Client meetings - proceed with caution

Client meeting

Meetings in which clients are included deserve special attention.  If you are new to business you may not appreciate how important clients are.  Technical people especially - those engineers again - can think their technology or solution is God's gift and that only an idiot could fail to understand its value.  Even if that is so, no one ever got very far by insulting or talking down to a client.  You may have the brains but they have the money.  Or maybe the client has a problem - real or perceived - that is somehow your responsibility.  Now I'm not one to believe that the client is always right.  When you are selling a product or a service, you may have to 'educate' the client as to how you will solve their problem.  But I guarantee that if you are dismissive or condescending, you'll get nowhere.  As a junior person, best to keep your mouth shut until you are confident that you can be deferential yet communicate your issues.  Seek advice on how to handle client challenges.

Another mistake newbies can make is challenging or correcting other members of the company in front of a client.  Suppose you are in a client meeting and your boss says "Sure, we can have that report for you in a week."  Now, you know it is going to take at least two weeks to finish the work, but you aren't sure your boss realizes that.  Or maybe he does and but he doesn't want to deal with the issue right now.  In any case, it's a bad idea to say something like: "Are you out of your mind?  There's no way we can deliver in a week."  If it's not really a big deal, then don't say anything to your boss until after the meeting and let him handle it.  If it is a big commitment and missing it will cause huge problems with the client, try saying (to your boss, not the client): "That seems like a very aggressive schedule.  I think we can make it, but before we absolutely commit to it can we have some internal discussions?"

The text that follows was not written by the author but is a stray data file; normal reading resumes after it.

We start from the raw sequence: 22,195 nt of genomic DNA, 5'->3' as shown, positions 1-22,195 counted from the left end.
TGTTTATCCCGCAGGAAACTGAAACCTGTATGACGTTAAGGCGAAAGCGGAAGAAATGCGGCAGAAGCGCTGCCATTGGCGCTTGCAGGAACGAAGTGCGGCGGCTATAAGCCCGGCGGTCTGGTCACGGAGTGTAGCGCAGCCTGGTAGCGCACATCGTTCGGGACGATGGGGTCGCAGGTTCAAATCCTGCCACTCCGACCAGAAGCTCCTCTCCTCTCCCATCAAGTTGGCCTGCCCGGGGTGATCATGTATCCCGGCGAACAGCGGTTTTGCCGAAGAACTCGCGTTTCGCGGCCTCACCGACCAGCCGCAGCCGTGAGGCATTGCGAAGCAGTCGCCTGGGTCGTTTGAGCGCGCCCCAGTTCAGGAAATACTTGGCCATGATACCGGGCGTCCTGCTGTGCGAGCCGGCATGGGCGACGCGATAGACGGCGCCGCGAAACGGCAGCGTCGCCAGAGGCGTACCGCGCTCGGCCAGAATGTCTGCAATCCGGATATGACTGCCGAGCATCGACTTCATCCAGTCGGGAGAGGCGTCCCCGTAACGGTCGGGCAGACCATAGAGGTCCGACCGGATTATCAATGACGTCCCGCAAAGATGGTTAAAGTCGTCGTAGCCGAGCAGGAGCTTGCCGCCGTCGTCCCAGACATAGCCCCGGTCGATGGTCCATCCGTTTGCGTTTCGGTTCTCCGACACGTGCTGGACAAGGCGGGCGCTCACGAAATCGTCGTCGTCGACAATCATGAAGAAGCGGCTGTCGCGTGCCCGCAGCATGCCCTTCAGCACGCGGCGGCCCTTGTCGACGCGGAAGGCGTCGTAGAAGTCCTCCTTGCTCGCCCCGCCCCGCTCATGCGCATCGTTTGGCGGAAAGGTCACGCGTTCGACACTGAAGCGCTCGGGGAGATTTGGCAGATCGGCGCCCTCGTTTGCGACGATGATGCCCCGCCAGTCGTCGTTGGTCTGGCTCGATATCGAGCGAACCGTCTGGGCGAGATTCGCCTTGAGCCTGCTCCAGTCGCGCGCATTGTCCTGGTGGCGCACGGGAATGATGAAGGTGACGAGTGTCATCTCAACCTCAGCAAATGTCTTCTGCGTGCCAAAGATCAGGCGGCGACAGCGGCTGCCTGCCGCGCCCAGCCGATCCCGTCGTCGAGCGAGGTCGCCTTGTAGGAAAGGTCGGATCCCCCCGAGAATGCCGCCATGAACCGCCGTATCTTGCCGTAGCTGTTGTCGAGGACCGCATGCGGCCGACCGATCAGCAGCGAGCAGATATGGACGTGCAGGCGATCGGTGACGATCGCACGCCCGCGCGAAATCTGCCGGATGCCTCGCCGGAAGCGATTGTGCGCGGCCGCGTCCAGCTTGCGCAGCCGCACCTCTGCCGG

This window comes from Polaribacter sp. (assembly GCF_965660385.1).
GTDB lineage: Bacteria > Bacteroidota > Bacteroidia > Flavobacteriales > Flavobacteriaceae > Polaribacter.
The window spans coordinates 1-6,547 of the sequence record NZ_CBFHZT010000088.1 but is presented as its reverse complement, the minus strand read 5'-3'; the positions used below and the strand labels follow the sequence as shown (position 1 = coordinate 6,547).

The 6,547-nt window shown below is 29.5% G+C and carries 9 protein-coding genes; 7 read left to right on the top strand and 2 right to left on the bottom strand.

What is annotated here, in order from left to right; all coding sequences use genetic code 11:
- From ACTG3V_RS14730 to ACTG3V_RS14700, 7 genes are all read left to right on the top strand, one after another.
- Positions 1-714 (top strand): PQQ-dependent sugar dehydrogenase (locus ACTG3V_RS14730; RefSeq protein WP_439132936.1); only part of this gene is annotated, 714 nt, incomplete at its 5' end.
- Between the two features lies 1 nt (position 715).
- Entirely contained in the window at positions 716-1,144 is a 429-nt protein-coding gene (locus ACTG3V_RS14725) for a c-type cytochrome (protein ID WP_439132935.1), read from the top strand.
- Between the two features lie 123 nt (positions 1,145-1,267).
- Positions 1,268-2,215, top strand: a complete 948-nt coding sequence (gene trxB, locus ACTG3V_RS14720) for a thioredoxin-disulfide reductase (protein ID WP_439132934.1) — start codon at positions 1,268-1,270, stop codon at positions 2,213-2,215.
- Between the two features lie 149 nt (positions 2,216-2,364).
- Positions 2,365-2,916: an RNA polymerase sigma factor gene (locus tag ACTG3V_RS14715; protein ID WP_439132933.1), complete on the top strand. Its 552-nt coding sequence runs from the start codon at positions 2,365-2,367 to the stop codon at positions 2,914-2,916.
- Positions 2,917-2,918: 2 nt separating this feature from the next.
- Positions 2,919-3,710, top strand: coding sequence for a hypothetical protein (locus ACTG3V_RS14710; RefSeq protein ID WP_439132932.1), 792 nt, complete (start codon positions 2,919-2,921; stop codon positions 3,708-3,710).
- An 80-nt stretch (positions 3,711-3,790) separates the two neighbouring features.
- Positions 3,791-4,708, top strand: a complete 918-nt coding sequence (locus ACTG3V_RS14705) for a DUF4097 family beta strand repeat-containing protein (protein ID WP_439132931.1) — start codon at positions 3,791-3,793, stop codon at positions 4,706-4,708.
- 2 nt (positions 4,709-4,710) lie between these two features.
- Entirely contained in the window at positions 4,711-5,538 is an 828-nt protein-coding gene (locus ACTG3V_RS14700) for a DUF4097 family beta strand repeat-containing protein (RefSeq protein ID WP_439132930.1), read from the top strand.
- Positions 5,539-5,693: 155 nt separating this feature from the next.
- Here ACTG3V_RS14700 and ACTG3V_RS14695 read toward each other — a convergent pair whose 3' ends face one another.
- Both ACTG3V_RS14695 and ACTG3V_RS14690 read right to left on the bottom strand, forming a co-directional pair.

Also, never mention the names of other customers in a client meeting unless you are absolutely sure it is ok (like as a reference for proposed work).  In one of my first jobs, I was at a company that sold financial planning tools to a bunch of firms on Wall Street who were huge competitors.  They all needed to know that the work we were doing for them was strictly confidential.  I was so nervous that in client meetings I would never even refer to the client by name, for fear that I would make a mistake and use the name of a competitor.  Instead of saying "This software is just what Merrill Lynch needs", I'd say "This update is just what your company (or firm, etc.) needs."  Call me paranoid but there are few things worse than mixing up client names.

You'll encounter all sorts of customers - some friendly and some mean and nasty.  My advice is to think carefully and say little until you are comfortable in handling client situations.

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